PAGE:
Tuesday, February 10, 2009

La Haine: First glance

For this week’s project, I watched the first twenty minutes of the French movie “La Haine.” I’ve heard that I should watch this movie for about a year now, ever since people started finding out that I was studying French to go abroad. My friends who had seen the movie told me I had to see it, that it was a classic. Even my French teacher suggested that I watch it since it is a good example of French slang, the kind of French that young people speak on a daily basis instead of the proper French you learn in school. She did warn me however that the language is very harsh, with a lot of swearing, and that the movie is very, very violent. So going into the film, I was prepared for: a) naughty language, b) lots of violence, and c) an awesome movie. I wanted to focus on the first twenty minutes of the movie, since this was my first taste of “La Haine” and in my opinion, the first twenty minute of a movie are often the most important, since the main characters are introduced, the scene is set, and it gives you an idea of what to expect.

The opening credits show rioting in the streets. Burning cars and smashed windows, police in riot gear pushing back angry hordes of men and beating with their batons. A Bob Marley song was playing, and since the movie is in black and white, I was thinking that this film could be from anywhere in the U.S. during the Civil Rights movement. The shots looked exactly the same, the mob behaved in exactly the same way. I wasn’t expecting to be thrown into violence so quickly, but it served as a strong introduction in terms of what the movie is about, and more than anything else, lived up to the name of the film (“the hatred”) since there is no scarier form of hatred than that of a mob.

After the opening credits finished, you are visually introduced to one of the three main characters, Saïd. He has dark hair and dark eyes, and you can immediately see that he lives in a poor neighborhood with a heavy police presence. He wakes up his friend Vinz from a dream of break dancing to silly music, and after eating they go to meet the third main character, Hubert. Vinz is tall, white, and if I understood his grandmother correctly (the subtitles are only in French and cover less than half of what is being said), Jewish. Hubert is black, and as such they make quite the diverse threesome. Their personalities start to show during this first segment, and are recognizable to me as somewhat common film personalities. They are all tough kids off the streets, but Saïd is more playful, he jokes around more and talks the most out of the three. If anyone were to be accidentally killed, it would be his character. Or perhaps not killed…but corrupted, twisted in some way. In the first twenty minutes, the viewer doesn’t get a good feel for Hubert, but he seems level-headed and quieter. You know he has a violent side though since you first see him practicing with a punching bag, next to a poster of himself as a boxer. Vinz I believe is the most interesting and complicated of the three, and the one that scares me the most in terms of having the most anger and the most potential to break.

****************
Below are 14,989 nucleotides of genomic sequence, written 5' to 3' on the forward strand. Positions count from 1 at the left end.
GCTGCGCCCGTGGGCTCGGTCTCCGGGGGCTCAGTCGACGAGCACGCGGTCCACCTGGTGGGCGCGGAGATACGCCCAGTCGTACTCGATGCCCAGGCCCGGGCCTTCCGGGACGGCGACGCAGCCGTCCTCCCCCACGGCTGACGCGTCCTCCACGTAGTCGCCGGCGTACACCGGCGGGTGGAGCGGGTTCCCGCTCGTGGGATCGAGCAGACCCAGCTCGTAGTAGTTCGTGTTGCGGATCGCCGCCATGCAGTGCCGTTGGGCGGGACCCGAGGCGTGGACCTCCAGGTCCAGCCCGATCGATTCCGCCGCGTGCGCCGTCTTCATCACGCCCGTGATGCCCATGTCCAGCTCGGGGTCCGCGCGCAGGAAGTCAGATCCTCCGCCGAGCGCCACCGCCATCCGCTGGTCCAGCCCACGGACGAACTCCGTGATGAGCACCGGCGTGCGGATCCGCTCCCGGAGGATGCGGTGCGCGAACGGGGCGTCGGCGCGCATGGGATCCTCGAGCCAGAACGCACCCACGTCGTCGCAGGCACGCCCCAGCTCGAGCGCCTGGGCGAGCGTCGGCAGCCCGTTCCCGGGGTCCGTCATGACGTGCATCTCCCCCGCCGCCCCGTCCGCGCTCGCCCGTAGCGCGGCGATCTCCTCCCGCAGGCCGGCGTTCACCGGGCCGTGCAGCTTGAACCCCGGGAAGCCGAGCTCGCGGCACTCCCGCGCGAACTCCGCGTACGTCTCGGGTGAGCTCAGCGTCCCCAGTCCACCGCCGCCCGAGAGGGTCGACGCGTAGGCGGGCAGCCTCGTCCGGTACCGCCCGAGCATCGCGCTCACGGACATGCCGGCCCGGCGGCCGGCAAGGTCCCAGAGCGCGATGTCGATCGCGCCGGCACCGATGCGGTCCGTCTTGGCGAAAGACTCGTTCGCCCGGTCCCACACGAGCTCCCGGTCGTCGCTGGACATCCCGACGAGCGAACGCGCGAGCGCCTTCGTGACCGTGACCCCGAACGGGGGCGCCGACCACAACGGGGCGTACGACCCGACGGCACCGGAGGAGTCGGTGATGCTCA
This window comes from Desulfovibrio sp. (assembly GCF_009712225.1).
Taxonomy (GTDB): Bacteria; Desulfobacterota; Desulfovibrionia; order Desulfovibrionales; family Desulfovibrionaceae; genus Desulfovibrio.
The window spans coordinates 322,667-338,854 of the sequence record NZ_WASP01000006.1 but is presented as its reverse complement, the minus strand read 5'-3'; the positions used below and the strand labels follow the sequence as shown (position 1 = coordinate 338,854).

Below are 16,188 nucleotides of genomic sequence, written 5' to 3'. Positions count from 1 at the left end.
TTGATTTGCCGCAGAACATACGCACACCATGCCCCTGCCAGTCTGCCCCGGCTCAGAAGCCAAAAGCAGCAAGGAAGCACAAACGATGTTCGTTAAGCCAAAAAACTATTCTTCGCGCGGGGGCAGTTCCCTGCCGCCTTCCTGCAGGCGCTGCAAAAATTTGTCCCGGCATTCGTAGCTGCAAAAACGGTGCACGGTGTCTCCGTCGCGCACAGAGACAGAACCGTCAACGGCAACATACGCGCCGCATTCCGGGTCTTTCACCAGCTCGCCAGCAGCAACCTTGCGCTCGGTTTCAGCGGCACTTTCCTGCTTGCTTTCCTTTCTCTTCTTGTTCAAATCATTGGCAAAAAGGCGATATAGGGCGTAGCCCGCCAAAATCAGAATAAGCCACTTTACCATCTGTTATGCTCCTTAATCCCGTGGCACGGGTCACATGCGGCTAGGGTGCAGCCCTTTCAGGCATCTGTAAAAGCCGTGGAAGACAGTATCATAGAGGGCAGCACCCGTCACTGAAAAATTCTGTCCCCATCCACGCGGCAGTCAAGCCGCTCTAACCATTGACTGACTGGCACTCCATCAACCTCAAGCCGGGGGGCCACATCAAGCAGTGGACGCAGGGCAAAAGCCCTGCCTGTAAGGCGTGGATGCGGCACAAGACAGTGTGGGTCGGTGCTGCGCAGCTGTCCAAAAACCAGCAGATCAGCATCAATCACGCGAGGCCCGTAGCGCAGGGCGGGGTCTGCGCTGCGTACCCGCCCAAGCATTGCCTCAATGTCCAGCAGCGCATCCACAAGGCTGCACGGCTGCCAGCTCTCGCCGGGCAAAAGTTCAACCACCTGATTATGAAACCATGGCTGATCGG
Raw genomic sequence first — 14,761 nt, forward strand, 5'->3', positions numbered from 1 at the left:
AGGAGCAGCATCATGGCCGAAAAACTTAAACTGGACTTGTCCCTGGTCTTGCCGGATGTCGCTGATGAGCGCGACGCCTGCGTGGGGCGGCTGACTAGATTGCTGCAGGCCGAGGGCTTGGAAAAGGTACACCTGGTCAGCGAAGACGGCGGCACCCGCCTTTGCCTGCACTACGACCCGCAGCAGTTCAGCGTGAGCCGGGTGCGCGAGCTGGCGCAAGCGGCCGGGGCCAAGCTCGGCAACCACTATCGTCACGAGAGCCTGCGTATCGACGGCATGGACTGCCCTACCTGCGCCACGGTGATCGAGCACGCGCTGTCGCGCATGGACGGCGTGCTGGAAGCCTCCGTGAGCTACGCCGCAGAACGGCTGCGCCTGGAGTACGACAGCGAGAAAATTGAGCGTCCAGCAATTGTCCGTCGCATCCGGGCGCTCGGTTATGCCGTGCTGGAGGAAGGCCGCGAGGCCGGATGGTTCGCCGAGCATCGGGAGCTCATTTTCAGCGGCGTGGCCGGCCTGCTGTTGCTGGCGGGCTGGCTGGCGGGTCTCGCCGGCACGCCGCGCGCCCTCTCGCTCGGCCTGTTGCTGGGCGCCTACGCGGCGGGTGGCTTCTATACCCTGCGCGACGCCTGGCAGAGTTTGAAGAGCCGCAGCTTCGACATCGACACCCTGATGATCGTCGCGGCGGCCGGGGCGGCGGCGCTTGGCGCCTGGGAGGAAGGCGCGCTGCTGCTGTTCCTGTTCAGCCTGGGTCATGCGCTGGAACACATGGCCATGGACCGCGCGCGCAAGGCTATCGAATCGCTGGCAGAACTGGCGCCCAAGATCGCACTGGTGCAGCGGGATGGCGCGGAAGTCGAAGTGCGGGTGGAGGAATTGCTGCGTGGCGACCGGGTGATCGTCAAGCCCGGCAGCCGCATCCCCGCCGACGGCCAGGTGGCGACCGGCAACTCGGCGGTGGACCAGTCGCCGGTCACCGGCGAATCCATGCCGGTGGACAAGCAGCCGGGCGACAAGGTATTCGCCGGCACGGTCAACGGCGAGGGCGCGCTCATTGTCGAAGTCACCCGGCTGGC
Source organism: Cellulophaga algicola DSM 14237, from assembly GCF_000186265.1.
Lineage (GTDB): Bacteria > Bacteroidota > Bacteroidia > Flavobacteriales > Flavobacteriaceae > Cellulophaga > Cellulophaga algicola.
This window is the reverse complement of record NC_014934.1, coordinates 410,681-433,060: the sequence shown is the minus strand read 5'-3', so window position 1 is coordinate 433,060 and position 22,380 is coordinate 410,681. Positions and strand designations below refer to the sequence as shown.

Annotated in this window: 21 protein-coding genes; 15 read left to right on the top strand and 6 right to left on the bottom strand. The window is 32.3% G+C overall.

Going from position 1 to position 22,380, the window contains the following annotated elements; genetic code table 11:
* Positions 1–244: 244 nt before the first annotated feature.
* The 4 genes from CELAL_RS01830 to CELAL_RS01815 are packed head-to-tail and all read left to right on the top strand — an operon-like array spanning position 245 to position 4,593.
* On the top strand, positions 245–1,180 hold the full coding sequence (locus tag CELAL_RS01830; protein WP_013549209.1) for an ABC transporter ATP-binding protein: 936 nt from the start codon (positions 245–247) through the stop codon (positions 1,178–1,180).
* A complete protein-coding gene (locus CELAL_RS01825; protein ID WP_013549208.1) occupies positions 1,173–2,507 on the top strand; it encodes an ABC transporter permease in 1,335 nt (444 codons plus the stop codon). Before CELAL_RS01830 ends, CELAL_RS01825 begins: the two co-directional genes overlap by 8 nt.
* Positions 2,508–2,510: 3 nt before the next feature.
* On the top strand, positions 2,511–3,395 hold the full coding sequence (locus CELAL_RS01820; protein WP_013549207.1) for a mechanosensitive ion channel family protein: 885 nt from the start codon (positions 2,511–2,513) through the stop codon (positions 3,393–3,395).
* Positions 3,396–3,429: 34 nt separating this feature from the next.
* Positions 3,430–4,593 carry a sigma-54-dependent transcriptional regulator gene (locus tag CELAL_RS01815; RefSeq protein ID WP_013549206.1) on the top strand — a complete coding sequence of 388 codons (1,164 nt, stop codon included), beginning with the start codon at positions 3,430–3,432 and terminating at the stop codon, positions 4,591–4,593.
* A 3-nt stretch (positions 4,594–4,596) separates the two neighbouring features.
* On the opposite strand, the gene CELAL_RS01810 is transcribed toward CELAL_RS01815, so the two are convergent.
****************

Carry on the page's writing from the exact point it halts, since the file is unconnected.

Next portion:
Stylistically I think that making the film in black and white was a very interesting choice. I know that during the opening credits, I personally wasn’t sure whether the riot clips were very well-done scenes in a studio, or film from actual riots that took place in France. (Despite the similarities to historic American disturbances, as well as the soundtrack, it is clear that the rioters and police are speaking French.) I found myself leaning towards the idea that it was real footage simply because it was shot in black and white and that somehow lent it more legitimacy. Having the film as a whole in black and white accents the harsh nature of the world in which the three boys live, and illustrates the lack of choices and stark reality of their existence. Again, like during the credits, it also adds a feeling of believability.

The last aspect I’d like to address is the almost complete incomprehensibility of the language. The subtitles do help, but other than what the subtitles told me, and a general sense of what was going on, I really did not know what they were saying. The three friends were bantering with each other as friends do in English, and it was full of contractions and words slurred together and moved around. They also didn’t say much at one time, it went from quick comment to quick comment, and truly if I didn’t have the visual aspect of the film to help me, I’d only be able to figure out that they had said something about Saïd’s sister, or the police were coming, etc.

I can’t wait to watch the rest of the movie – I only watched the first twenty minutes and didn’t want to be influenced by knowing what was going to happen. I am intrigued by the characters and the story line, and I find the plot believable so far and want to know the final outcome. I can genuinely say that in this sense, the artistic purpose of the first twenty minutes of “La Haine” was fulfilled.

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